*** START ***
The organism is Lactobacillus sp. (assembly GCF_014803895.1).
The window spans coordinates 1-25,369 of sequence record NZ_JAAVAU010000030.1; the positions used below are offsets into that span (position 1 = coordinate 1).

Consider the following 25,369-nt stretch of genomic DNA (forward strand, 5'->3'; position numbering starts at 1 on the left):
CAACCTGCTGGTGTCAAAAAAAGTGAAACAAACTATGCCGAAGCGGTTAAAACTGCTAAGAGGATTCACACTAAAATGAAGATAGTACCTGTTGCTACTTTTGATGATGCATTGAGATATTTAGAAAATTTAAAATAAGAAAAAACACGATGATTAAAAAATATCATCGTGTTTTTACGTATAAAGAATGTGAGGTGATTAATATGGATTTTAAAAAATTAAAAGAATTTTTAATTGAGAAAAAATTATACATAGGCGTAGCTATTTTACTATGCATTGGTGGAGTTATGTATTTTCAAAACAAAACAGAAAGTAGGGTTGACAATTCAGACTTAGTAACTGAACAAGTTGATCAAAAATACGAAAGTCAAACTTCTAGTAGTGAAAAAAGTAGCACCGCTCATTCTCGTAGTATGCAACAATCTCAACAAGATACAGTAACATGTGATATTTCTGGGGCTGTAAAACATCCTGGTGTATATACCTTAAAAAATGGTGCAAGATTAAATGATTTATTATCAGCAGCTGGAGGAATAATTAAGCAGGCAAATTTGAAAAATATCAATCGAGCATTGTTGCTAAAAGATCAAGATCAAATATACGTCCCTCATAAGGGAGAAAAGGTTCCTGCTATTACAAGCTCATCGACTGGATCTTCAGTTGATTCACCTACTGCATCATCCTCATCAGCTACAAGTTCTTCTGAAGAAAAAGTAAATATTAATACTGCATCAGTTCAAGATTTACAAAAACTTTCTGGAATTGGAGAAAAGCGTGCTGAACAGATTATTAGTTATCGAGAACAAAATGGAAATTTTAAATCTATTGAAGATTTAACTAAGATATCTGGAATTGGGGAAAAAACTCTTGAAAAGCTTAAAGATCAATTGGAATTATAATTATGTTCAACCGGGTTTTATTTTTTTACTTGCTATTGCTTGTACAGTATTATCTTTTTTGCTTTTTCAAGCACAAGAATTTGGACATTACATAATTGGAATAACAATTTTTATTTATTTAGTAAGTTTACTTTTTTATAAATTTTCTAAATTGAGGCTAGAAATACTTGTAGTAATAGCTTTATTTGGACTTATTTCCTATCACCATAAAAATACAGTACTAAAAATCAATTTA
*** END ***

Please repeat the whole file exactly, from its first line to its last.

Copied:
The organism is Lactobacillus sp. (assembly GCF_014803895.1).
The window spans coordinates 1-25,369 of sequence record NZ_JAAVAU010000030.1; the positions used below are offsets into that span (position 1 = coordinate 1).

Consider the following 25,369-nt stretch of genomic DNA (forward strand, 5'->3'; position numbering starts at 1 on the left):
CAACCTGCTGGTGTCAAAAAAAGTGAAACAAACTATGCCGAAGCGGTTAAAACTGCTAAGAGGATTCACACTAAAATGAAGATAGTACCTGTTGCTACTTTTGATGATGCATTGAGATATTTAGAAAATTTAAAATAAGAAAAAACACGATGATTAAAAAATATCATCGTGTTTTTACGTATAAAGAATGTGAGGTGATTAATATGGATTTTAAAAAATTAAAAGAATTTTTAATTGAGAAAAAATTATACATAGGCGTAGCTATTTTACTATGCATTGGTGGAGTTATGTATTTTCAAAACAAAACAGAAAGTAGGGTTGACAATTCAGACTTAGTAACTGAACAAGTTGATCAAAAATACGAAAGTCAAACTTCTAGTAGTGAAAAAAGTAGCACCGCTCATTCTCGTAGTATGCAACAATCTCAACAAGATACAGTAACATGTGATATTTCTGGGGCTGTAAAACATCCTGGTGTATATACCTTAAAAAATGGTGCAAGATTAAATGATTTATTATCAGCAGCTGGAGGAATAATTAAGCAGGCAAATTTGAAAAATATCAATCGAGCATTGTTGCTAAAAGATCAAGATCAAATATACGTCCCTCATAAGGGAGAAAAGGTTCCTGCTATTACAAGCTCATCGACTGGATCTTCAGTTGATTCACCTACTGCATCATCCTCATCAGCTACAAGTTCTTCTGAAGAAAAAGTAAATATTAATACTGCATCAGTTCAAGATTTACAAAAACTTTCTGGAATTGGAGAAAAGCGTGCTGAACAGATTATTAGTTATCGAGAACAAAATGGAAATTTTAAATCTATTGAAGATTTAACTAAGATATCTGGAATTGGGGAAAAAACTCTTGAAAAGCTTAAAGATCAATTGGAATTATAATTATGTTCAACCGGGTTTTATTTTTTTACTTGCTATTGCTTGTACAGTATTATCTTTTTTGCTTTTTCAAGCACAAGAATTTGGACATTACATAATTGGAATAACAATTTTTATTTATTTAGTAAGTTTACTTTTTTATAAATTTTCTAAATTGAGGCTAGAAATACTTGTAGTAATAGCTTTATTTGGACTTATTTCCTATCACCATAAAAATACAGTACTAAAAATCAATTTA